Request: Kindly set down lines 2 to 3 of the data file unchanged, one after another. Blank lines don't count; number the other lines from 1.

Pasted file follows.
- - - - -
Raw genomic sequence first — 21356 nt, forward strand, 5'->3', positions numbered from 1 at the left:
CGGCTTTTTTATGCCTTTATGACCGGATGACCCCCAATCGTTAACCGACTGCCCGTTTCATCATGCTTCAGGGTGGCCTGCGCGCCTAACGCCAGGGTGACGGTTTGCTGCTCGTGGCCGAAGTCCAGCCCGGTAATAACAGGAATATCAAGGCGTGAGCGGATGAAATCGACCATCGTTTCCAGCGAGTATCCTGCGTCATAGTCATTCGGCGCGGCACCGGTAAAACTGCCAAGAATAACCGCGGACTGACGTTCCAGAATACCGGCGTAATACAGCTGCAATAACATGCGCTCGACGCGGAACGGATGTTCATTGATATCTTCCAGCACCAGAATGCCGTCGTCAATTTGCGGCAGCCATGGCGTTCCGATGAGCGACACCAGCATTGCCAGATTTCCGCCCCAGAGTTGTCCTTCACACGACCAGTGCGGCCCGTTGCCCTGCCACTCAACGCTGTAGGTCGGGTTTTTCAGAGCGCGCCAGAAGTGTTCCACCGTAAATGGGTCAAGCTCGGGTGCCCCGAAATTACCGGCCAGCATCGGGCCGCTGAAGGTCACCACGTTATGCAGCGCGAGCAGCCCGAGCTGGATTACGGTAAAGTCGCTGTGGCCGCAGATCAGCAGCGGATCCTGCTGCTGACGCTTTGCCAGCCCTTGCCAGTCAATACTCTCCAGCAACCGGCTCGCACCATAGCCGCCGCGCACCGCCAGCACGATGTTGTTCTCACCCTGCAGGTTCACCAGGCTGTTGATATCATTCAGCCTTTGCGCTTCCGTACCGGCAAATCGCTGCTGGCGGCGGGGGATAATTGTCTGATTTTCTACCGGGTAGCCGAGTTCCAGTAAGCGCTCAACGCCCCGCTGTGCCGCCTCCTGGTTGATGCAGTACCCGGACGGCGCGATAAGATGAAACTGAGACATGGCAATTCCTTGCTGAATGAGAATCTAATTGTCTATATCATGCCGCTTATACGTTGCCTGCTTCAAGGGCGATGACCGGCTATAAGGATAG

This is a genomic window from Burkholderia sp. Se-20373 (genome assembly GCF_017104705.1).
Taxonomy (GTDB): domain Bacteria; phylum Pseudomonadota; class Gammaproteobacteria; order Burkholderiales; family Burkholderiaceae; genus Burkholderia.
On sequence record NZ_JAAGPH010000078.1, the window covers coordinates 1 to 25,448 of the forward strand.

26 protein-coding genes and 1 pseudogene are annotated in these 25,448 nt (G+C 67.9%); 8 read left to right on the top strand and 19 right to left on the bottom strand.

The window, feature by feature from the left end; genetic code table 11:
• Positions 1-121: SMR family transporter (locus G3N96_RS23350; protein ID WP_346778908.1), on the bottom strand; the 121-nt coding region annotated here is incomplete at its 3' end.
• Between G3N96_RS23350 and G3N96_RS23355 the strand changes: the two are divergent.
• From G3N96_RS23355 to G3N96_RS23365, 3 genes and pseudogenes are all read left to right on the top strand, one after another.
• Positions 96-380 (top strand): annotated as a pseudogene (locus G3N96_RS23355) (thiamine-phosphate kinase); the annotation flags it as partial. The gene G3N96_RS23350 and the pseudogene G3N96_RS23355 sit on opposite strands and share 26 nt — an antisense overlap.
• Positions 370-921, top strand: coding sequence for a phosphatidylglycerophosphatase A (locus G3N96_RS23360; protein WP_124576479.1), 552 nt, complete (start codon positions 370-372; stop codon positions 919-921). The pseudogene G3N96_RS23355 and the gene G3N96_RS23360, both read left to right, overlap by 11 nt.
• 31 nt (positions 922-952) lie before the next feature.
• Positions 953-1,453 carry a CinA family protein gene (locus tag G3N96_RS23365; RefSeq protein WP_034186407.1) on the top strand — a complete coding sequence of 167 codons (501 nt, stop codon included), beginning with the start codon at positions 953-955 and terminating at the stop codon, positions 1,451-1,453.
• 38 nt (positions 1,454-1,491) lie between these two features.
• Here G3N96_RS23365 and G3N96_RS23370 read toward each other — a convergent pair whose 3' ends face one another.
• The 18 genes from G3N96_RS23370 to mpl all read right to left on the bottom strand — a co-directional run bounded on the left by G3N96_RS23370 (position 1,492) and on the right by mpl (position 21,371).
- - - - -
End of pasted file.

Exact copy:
CGGCTTTTTTATGCCTTTATGACCGGATGACCCCCAATCGTTAACCGACTGCCCGTTTCATCATGCTTCAGGGTGGCCTGCGCGCCTAACGCCAGGGTGACGGTTTGCTGCTCGTGGCCGAAGTCCAGCCCGGTAATAACAGGAATATCAAGGCGTGAGCGGATGAAATCGACCATCGTTTCCAGCGAGTATCCTGCGTCATAGTCATTCGGCGCGGCACCGGTAAAACTGCCAAGAATAACCGCGGACTGACGTTCCAGAATACCGGCGTAATACAGCTGCAATAACATGCGCTCGACGCGGAACGGATGTTCATTGATATCTTCCAGCACCAGAATGCCGTCGTCAATTTGCGGCAGCCATGGCGTTCCGATGAGCGACACCAGCATTGCCAGATTTCCGCCCCAGAGTTGTCCTTCACACGACCAGTGCGGCCCGTTGCCCTGCCACTCAACGCTGTAGGTCGGGTTTTTCAGAGCGCGCCAGAAGTGTTCCACCGTAAATGGGTCAAGCTCGGGTGCCCCGAAATTACCGGCCAGCATCGGGCCGCTGAAGGTCACCACGTTATGCAGCGCGAGCAGCCCGAGCTGGATTACGGTAAAGTCGCTGTGGCCGCAGATCAGCAGCGGATCCTGCTGCTGACGCTTTGCCAGCCCTTGCCAGTCAATACTCTCCAGCAACCGGCTCGCACCATAGCCGCCGCGCACCGCCAGCACGATGTTGTTCTCACCCTGCAGGTTCACCAGGCTGTTGATATCATTCAGCCTTTGCGCTTCCGTACCGGCAAATCGCTGCTGGCGGCGGGGGATAATTGTCTGATTTTCTACCGGGTAGCCGAGTTCCAGTAAGCGCTCAACGCCCCGCTGTGCCGCCTCCTGGTTGATGCAGTACCCGGACGGCGCGATAAGATGAAACTGAGACATGGCAATTCCTTGCTGAATGAGAATCTAATTGTCTATATCATGCCGCTTATACGTTGCCTGCTTCAAGGGCGATGACCGGCTATAAGGATAG

This is a genomic window from Burkholderia sp. Se-20373 (genome assembly GCF_017104705.1).